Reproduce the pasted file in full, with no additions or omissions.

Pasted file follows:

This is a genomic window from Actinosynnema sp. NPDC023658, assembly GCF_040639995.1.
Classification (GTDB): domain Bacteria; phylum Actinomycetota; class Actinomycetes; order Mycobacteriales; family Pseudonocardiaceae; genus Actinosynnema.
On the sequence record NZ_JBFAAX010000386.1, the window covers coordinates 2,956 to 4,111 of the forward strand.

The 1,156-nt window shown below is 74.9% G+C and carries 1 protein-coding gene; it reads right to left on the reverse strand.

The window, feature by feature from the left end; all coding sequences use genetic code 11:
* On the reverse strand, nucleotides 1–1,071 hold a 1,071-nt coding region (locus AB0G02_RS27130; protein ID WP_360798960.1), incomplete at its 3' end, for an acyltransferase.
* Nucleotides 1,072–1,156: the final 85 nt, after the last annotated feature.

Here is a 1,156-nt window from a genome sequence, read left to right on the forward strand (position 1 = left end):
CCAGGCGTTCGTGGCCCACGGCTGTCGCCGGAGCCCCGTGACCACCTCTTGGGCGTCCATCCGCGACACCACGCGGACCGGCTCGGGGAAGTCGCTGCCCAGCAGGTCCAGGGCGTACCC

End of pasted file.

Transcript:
This is a genomic window from Actinosynnema sp. NPDC023658, assembly GCF_040639995.1.
Classification (GTDB): domain Bacteria; phylum Actinomycetota; class Actinomycetes; order Mycobacteriales; family Pseudonocardiaceae; genus Actinosynnema.
On the sequence record NZ_JBFAAX010000386.1, the window covers coordinates 2,956 to 4,111 of the forward strand.

The 1,156-nt window shown below is 74.9% G+C and carries 1 protein-coding gene; it reads right to left on the reverse strand.

The window, feature by feature from the left end; all coding sequences use genetic code 11:
* On the reverse strand, nucleotides 1–1,071 hold a 1,071-nt coding region (locus AB0G02_RS27130; protein ID WP_360798960.1), incomplete at its 3' end, for an acyltransferase.
* Nucleotides 1,072–1,156: the final 85 nt, after the last annotated feature.

Here is a 1,156-nt window from a genome sequence, read left to right on the forward strand (position 1 = left end):
CCAGGCGTTCGTGGCCCACGGCTGTCGCCGGAGCCCCGTGACCACCTCTTGGGCGTCCATCCGCGACACCACGCGGACCGGCTCGGGGAAGTCGCTGCCCAGCAGGTCCAGGGCGTACCC